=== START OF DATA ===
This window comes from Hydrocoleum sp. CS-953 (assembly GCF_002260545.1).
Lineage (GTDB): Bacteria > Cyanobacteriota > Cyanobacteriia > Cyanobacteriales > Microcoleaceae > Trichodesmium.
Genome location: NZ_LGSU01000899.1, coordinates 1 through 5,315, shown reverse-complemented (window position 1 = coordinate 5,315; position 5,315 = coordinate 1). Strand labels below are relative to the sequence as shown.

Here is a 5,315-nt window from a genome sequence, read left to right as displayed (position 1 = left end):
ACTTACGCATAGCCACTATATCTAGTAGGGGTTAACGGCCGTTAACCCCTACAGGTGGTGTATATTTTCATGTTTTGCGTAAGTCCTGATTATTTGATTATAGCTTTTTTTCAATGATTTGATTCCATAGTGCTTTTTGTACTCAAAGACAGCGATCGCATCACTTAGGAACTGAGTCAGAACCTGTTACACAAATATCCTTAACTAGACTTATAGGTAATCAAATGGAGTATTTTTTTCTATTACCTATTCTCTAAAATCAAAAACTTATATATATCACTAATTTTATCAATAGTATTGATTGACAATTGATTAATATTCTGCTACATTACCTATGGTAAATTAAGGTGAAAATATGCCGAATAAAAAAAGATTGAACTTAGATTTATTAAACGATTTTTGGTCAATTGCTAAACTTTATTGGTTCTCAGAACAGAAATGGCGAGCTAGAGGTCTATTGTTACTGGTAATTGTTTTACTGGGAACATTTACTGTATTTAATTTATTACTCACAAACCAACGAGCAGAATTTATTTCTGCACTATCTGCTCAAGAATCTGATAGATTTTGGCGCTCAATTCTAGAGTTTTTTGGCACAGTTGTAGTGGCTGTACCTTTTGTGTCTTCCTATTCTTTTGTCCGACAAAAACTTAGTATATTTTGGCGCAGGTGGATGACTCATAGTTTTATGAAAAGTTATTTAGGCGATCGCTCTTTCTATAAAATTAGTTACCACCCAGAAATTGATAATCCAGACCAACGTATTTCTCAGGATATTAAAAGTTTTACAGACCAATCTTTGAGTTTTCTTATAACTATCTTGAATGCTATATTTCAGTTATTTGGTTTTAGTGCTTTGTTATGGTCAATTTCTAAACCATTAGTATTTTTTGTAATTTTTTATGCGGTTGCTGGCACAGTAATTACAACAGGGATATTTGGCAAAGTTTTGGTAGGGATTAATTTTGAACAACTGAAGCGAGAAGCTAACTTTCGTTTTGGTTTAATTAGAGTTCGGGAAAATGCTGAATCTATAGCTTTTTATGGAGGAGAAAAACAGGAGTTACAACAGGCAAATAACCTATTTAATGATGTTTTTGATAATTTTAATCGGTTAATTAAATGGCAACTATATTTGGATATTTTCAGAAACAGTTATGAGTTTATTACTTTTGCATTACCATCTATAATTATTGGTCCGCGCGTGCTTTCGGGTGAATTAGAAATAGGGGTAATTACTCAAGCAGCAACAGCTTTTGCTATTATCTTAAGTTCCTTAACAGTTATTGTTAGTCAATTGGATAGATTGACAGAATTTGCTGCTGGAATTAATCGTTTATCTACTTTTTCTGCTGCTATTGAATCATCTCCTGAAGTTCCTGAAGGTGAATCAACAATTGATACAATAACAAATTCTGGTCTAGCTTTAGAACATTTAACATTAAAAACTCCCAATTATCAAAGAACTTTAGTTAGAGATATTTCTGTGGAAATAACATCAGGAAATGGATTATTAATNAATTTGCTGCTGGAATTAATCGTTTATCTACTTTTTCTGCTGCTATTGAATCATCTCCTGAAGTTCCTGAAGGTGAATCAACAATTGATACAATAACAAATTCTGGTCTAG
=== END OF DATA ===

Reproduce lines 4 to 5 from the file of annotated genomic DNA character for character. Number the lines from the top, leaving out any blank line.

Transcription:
Here is a 5,315-nt window from a genome sequence, read left to right as displayed (position 1 = left end):
ACTTACGCATAGCCACTATATCTAGTAGGGGTTAACGGCCGTTAACCCCTACAGGTGGTGTATATTTTCATGTTTTGCGTAAGTCCTGATTATTTGATTATAGCTTTTTTTCAATGATTTGATTCCATAGTGCTTTTTGTACTCAAAGACAGCGATCGCATCACTTAGGAACTGAGTCAGAACCTGTTACACAAATATCCTTAACTAGACTTATAGGTAATCAAATGGAGTATTTTTTTCTATTACCTATTCTCTAAAATCAAAAACTTATATATATCACTAATTTTATCAATAGTATTGATTGACAATTGATTAATATTCTGCTACATTACCTATGGTAAATTAAGGTGAAAATATGCCGAATAAAAAAAGATTGAACTTAGATTTATTAAACGATTTTTGGTCAATTGCTAAACTTTATTGGTTCTCAGAACAGAAATGGCGAGCTAGAGGTCTATTGTTACTGGTAATTGTTTTACTGGGAACATTTACTGTATTTAATTTATTACTCACAAACCAACGAGCAGAATTTATTTCTGCACTATCTGCTCAAGAATCTGATAGATTTTGGCGCTCAATTCTAGAGTTTTTTGGCACAGTTGTAGTGGCTGTACCTTTTGTGTCTTCCTATTCTTTTGTCCGACAAAAACTTAGTATATTTTGGCGCAGGTGGATGACTCATAGTTTTATGAAAAGTTATTTAGGCGATCGCTCTTTCTATAAAATTAGTTACCACCCAGAAATTGATAATCCAGACCAACGTATTTCTCAGGATATTAAAAGTTTTACAGACCAATCTTTGAGTTTTCTTATAACTATCTTGAATGCTATATTTCAGTTATTTGGTTTTAGTGCTTTGTTATGGTCAATTTCTAAACCATTAGTATTTTTTGTAATTTTTTATGCGGTTGCTGGCACAGTAATTACAACAGGGATATTTGGCAAAGTTTTGGTAGGGATTAATTTTGAACAACTGAAGCGAGAAGCTAACTTTCGTTTTGGTTTAATTAGAGTTCGGGAAAATGCTGAATCTATAGCTTTTTATGGAGGAGAAAAACAGGAGTTACAACAGGCAAATAACCTATTTAATGATGTTTTTGATAATTTTAATCGGTTAATTAAATGGCAACTATATTTGGATATTTTCAGAAACAGTTATGAGTTTATTACTTTTGCATTACCATCTATAATTATTGGTCCGCGCGTGCTTTCGGGTGAATTAGAAATAGGGGTAATTACTCAAGCAGCAACAGCTTTTGCTATTATCTTAAGTTCCTTAACAGTTATTGTTAGTCAATTGGATAGATTGACAGAATTTGCTGCTGGAATTAATCGTTTATCTACTTTTTCTGCTGCTATTGAATCATCTCCTGAAGTTCCTGAAGGTGAATCAACAATTGATACAATAACAAATTCTGGTCTAGCTTTAGAACATTTAACATTAAAAACTCCCAATTATCAAAGAACTTTAGTTAGAGATATTTCTGTGGAAATAACATCAGGAAATGGATTATTAATNAATTTGCTGCTGGAATTAATCGTTTATCTACTTTTTCTGCTGCTATTGAATCATCTCCTGAAGTTCCTGAAGGTGAATCAACAATTGATACAATAACAAATTCTGGTCTAG